Hong Kong’s stock benchmark completes weekly gain as market wraps up an unprecedented four-year losing streak

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Hong Kong stocks rose, keeping the benchmark index at the highest level in four weeks. The market still logged an unprecedented fourth year of losses as trading volume shrank to the lowest since 2019. UBTech Robotics rose after completing the final stock offering of the year.

The Hang Seng Index gained 0.1 per cent to 17,047.39 on Friday, bringing this week’s advance to 4.3 per cent. The Tech Index was little changed while the Shanghai Composite Index added 0.7 per cent.

Tencent added 0.2 per cent to HK$293.60 while top EV maker BYD rose 0.4 per cent to HK$214.40 and Li Auto jumped 1.8 per cent to HK$147.10. Wuxi Biologics advanced 2.4 per cent to HK$29.60 and Hansoh Pharma rallied 6.3 per cent.

Limiting gains, Alibaba Group fell 0.3 per cent to HK$75.60 while Meituan slipped 0.5 per cent to HK$81.90. Smartphone maker Xiaomi tumbled 4.2 per cent to HK$15.60 and China’s biggest chip maker SMIC retreated 1.7 per cent to HK$19.86.

The 82-member Hang Seng Index fell 13.8 per cent this year, the worst among major stock indices worldwide. The city’s broader stock market lost about US$523 billion of market value in the process, according to Bloomberg data. The top three losers, Li Ning, Country Garden Services and Zhongsheng Group, slumped by 53 to 69 per cent.

Average daily trading volume in the city’s stock market has shrunk to HK$104.6 billion (US$13.4 billion) this year, lowest since 2019, according to Bloomberg data.

“Hong Kong’s role as an Asian financial powerhouse seems increasingly at risk,” said Brock Silvers, managing director at Kaiyuan Capital in Hong Kong. Struggles among Chinese developers and local governments, “along with investability and geopolitical concerns, are likely to overwhelm any cyclical gains next year,” he added.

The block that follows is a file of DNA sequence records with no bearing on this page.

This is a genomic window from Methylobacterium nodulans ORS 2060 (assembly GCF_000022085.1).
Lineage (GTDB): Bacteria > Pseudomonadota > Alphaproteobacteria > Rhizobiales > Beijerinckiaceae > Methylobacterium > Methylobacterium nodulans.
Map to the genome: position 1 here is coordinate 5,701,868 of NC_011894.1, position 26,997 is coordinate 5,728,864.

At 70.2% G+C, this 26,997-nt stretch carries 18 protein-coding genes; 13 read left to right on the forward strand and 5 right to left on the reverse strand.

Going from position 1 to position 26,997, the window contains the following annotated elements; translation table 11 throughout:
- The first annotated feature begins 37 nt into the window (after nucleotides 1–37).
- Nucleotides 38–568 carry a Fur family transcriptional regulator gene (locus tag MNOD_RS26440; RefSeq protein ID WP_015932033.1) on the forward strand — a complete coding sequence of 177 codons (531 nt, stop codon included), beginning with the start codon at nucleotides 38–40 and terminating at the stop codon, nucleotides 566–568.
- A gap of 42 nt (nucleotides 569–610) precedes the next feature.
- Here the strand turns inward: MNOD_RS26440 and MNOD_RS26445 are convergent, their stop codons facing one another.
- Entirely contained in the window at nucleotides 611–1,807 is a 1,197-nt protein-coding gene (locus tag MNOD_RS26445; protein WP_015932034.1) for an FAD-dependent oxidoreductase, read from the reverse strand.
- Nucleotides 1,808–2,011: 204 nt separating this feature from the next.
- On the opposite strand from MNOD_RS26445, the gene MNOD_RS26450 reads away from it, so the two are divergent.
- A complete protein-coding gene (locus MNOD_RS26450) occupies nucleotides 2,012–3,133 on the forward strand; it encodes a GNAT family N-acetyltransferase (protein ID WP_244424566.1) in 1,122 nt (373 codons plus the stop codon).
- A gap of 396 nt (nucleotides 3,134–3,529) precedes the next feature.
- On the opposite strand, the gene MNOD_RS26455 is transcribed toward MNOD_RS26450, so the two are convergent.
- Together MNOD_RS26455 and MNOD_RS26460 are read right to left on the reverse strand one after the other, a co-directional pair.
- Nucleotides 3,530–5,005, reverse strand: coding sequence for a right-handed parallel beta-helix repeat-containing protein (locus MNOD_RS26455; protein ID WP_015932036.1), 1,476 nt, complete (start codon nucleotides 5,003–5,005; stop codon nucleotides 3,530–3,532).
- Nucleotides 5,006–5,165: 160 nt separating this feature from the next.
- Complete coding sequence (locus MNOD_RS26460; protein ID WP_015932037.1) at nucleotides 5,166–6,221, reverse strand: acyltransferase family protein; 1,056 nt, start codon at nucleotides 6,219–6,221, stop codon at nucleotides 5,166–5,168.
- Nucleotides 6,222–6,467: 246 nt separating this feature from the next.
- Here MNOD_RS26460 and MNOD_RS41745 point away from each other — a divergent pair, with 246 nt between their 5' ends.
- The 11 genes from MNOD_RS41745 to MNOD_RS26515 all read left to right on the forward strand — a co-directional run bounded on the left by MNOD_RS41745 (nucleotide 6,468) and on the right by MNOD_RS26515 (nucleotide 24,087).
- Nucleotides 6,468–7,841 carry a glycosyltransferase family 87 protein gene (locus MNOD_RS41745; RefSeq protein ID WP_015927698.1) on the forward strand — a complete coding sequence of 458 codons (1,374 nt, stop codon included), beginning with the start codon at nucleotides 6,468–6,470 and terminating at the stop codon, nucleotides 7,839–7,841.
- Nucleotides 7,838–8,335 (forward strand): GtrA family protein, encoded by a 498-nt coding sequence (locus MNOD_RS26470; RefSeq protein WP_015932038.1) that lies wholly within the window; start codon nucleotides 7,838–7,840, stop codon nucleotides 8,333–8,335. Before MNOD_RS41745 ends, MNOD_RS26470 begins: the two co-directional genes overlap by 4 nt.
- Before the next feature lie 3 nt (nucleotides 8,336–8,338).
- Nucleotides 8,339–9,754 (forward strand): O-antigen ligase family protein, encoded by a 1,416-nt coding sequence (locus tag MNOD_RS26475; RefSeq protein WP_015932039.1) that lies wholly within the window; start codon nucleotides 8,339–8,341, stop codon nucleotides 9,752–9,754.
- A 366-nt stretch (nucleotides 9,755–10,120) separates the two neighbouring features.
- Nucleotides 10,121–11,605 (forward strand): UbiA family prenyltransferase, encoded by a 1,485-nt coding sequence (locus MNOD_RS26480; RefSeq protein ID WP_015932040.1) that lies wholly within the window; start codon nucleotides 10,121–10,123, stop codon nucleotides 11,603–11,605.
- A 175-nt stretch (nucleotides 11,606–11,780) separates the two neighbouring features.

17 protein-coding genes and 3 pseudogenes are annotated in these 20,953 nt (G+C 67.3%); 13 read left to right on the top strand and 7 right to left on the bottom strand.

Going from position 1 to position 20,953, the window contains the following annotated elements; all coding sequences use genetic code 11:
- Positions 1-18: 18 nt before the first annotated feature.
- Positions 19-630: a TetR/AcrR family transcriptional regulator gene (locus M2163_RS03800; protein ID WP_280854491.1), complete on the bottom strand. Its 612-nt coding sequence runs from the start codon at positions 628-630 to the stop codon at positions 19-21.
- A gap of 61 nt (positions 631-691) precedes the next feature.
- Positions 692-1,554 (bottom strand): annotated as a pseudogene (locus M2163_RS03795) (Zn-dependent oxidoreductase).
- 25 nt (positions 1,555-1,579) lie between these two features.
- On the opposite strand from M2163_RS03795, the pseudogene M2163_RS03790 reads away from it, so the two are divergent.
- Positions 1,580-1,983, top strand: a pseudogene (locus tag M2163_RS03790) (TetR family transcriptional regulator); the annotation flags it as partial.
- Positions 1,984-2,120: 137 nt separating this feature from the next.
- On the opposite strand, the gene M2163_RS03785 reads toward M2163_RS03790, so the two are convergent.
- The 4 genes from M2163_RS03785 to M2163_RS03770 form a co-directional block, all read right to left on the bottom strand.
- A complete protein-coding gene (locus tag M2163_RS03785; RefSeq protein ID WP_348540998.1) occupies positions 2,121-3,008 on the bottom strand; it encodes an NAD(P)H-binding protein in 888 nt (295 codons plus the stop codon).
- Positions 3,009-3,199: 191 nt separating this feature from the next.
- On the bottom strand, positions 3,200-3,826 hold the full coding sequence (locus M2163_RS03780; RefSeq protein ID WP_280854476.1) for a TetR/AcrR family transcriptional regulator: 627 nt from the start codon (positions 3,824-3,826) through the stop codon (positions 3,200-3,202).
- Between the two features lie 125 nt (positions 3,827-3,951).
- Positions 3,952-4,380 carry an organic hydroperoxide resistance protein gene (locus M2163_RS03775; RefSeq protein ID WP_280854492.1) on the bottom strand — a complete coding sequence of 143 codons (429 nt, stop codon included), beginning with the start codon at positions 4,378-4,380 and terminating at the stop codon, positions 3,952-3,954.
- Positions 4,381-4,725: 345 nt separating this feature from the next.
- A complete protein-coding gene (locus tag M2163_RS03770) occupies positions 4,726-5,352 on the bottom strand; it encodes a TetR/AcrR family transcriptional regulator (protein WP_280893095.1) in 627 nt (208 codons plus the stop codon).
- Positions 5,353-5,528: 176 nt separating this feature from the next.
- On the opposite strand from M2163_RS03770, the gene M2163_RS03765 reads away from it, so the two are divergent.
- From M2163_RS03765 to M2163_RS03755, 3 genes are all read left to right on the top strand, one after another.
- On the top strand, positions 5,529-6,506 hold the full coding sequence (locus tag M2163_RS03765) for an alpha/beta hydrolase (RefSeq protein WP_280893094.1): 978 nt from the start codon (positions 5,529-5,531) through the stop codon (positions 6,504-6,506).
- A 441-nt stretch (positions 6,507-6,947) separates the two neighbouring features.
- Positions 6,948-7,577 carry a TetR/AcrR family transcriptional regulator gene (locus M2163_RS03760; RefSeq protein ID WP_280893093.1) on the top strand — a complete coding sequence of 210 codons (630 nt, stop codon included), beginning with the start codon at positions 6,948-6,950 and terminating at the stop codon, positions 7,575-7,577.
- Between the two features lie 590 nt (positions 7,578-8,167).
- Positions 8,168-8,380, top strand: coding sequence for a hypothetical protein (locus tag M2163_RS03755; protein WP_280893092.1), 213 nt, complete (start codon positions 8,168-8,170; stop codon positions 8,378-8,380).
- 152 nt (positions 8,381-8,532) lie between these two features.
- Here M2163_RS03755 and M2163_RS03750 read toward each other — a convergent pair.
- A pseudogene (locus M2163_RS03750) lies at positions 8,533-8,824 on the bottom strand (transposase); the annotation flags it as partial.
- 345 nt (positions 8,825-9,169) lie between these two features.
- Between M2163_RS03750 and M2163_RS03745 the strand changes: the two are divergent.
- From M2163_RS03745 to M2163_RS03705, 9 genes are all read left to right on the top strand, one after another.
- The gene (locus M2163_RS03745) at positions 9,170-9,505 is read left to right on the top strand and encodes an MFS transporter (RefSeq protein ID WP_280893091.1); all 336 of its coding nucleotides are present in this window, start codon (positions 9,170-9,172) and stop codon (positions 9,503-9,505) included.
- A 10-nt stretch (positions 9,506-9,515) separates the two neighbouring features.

UBTech Robotics makes its stock debut in Hong Kong on the last trading day of 2023. Photo: Yujie Xue
This week’s gain remains the best since end-July, driven by a recovery of video-gaming operators Tencent and NetEase. The duo had lost a combined US$63 billion in a sell-off last Friday, triggered by proposed curbs on excessive in-game spending.

“Hong Kong’s equity market is likely to face challenges in slower growth in turnover and financing activities in 2024,” said Gary Ng, senior economist at Natixis. With China’s policy risk and geopolitical tensions in play, it is still questionable if investors return to the city versus other more appealing alternatives, he added.

Elsewhere, two stocks debuted on Friday. UBTech Robotics rose 0.9 per cent to HK$90.85 in Hong Kong, while Dalian Dalicap Technology surged 225 per cent to 28.99 yuan in Shenzhen.

Asian markets mostly traded lower on Friday. Japan’s Nikkei 225 lost 0.2 per cent, the S&P/ASX 200 Index in Australia declined 0.3 per cent while South Korea’s Kospi Index jumped 1.6 per cent.

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